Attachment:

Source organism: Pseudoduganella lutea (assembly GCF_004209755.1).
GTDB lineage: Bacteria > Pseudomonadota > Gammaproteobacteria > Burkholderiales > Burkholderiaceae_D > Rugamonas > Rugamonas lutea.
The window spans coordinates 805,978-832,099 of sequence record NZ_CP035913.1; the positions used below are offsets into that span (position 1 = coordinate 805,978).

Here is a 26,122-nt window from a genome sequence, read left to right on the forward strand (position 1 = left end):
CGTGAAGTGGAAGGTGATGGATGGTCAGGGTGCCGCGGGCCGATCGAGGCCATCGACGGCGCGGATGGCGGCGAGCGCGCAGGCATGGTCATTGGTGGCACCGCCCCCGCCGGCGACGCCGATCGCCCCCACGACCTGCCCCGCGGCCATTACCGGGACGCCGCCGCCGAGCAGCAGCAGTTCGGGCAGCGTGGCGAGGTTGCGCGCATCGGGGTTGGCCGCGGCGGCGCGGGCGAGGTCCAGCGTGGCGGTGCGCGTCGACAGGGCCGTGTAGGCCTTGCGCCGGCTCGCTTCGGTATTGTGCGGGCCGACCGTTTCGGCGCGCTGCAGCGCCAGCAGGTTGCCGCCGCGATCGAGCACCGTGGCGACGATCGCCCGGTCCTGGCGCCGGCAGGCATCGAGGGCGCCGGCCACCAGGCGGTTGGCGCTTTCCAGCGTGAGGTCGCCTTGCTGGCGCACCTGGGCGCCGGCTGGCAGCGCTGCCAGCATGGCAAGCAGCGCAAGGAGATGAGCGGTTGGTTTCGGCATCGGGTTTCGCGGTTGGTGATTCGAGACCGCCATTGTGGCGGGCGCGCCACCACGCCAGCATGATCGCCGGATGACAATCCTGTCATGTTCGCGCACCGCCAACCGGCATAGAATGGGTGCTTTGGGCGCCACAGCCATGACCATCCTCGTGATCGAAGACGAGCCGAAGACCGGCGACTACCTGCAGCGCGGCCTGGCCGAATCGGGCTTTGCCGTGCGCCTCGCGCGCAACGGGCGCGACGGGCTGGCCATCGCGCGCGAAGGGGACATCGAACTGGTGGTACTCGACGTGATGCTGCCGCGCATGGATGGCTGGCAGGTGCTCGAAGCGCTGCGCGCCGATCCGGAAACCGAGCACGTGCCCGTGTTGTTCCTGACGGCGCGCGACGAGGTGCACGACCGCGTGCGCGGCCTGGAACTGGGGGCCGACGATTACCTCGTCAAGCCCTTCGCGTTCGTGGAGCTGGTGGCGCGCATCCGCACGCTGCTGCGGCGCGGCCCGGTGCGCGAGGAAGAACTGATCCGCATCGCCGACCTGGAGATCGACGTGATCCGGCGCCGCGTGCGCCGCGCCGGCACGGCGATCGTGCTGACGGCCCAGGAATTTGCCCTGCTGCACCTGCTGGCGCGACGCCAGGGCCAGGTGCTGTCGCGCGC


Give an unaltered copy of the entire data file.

Source organism: Pseudoduganella lutea (assembly GCF_004209755.1).
GTDB lineage: Bacteria > Pseudomonadota > Gammaproteobacteria > Burkholderiales > Burkholderiaceae_D > Rugamonas > Rugamonas lutea.
The window spans coordinates 805,978-832,099 of sequence record NZ_CP035913.1; the positions used below are offsets into that span (position 1 = coordinate 805,978).

Here is a 26,122-nt window from a genome sequence, read left to right on the forward strand (position 1 = left end):
CGTGAAGTGGAAGGTGATGGATGGTCAGGGTGCCGCGGGCCGATCGAGGCCATCGACGGCGCGGATGGCGGCGAGCGCGCAGGCATGGTCATTGGTGGCACCGCCCCCGCCGGCGACGCCGATCGCCCCCACGACCTGCCCCGCGGCCATTACCGGGACGCCGCCGCCGAGCAGCAGCAGTTCGGGCAGCGTGGCGAGGTTGCGCGCATCGGGGTTGGCCGCGGCGGCGCGGGCGAGGTCCAGCGTGGCGGTGCGCGTCGACAGGGCCGTGTAGGCCTTGCGCCGGCTCGCTTCGGTATTGTGCGGGCCGACCGTTTCGGCGCGCTGCAGCGCCAGCAGGTTGCCGCCGCGATCGAGCACCGTGGCGACGATCGCCCGGTCCTGGCGCCGGCAGGCATCGAGGGCGCCGGCCACCAGGCGGTTGGCGCTTTCCAGCGTGAGGTCGCCTTGCTGGCGCACCTGGGCGCCGGCTGGCAGCGCTGCCAGCATGGCAAGCAGCGCAAGGAGATGAGCGGTTGGTTTCGGCATCGGGTTTCGCGGTTGGTGATTCGAGACCGCCATTGTGGCGGGCGCGCCACCACGCCAGCATGATCGCCGGATGACAATCCTGTCATGTTCGCGCACCGCCAACCGGCATAGAATGGGTGCTTTGGGCGCCACAGCCATGACCATCCTCGTGATCGAAGACGAGCCGAAGACCGGCGACTACCTGCAGCGCGGCCTGGCCGAATCGGGCTTTGCCGTGCGCCTCGCGCGCAACGGGCGCGACGGGCTGGCCATCGCGCGCGAAGGGGACATCGAACTGGTGGTACTCGACGTGATGCTGCCGCGCATGGATGGCTGGCAGGTGCTCGAAGCGCTGCGCGCCGATCCGGAAACCGAGCACGTGCCCGTGTTGTTCCTGACGGCGCGCGACGAGGTGCACGACCGCGTGCGCGGCCTGGAACTGGGGGCCGACGATTACCTCGTCAAGCCCTTCGCGTTCGTGGAGCTGGTGGCGCGCATCCGCACGCTGCTGCGGCGCGGCCCGGTGCGCGAGGAAGAACTGATCCGCATCGCCGACCTGGAGATCGACGTGATCCGGCGCCGCGTGCGCCGCGCCGGCACGGCGATCGTGCTGACGGCCCAGGAATTTGCCCTGCTGCACCTGCTGGCGCGACGCCAGGGCCAGGTGCTGTCGCGCGC